Initial Jobless Claims

US Initial Jobless Claims, provided by the US Department of Labor, provides underlying data on how many new people have filed for unemployment benefits in the previous week. One can gauge market conditions in the US economy around employment; as more new individuals file for unemployment benefits, fewer individuals in the economy have jobs. In normal times, this means people have less money to spend. Historically, initial jobless claims tended to reach peaks towards the end of recessionary periods, such as on March 21, 2009, when 661,000 new filings were reported. 

Last week, initial claims continued to decrease and reached another pandemic low, falling by 6.6% to 547,000. Continued unemployment claims also declined last week, tumbling by 0.92% to 3.67 million. The number of both initial and continued claims remain above their respective long-run averages of 372,000 and 2.81 million.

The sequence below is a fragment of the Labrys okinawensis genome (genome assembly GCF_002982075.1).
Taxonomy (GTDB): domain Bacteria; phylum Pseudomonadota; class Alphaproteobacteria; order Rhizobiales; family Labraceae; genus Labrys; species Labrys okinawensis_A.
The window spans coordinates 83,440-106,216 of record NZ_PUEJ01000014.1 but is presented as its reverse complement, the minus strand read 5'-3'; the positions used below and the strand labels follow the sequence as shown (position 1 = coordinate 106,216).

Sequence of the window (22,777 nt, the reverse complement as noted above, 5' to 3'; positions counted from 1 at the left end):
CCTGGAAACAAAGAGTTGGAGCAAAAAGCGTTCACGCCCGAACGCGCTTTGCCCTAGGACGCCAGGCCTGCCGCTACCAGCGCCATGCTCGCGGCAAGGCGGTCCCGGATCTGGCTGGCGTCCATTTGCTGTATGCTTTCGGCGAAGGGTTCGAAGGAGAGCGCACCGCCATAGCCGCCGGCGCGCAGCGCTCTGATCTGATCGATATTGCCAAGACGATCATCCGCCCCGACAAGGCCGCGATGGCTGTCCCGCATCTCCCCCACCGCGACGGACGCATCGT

Initial claims declined for the second consecutive week, and currently sit at their lowest level since the pandemic started and the economy was first forced to shut down. Shortly thereafter, initial claims rose to an all-time high of 6.15 million as countless workers were either permanently or temporarily laid off. Claims have been (for the most part) steadily dropping ever since as the economy has recovered. Continuing unemployment claims—which represent individuals who have claimed unemployment benefits for two consecutive weeks or more—have likewise been decreasing over time. The figure had reported a small increase the prior week, but it has since been revised downwards. Unemployment claims are likely to keep falling as the economy continues to reopen and the extended benefits provided by the Federal Government—which could arguably be acting as a disincentive for some people to return to work—begin to expire.

April 22, 2021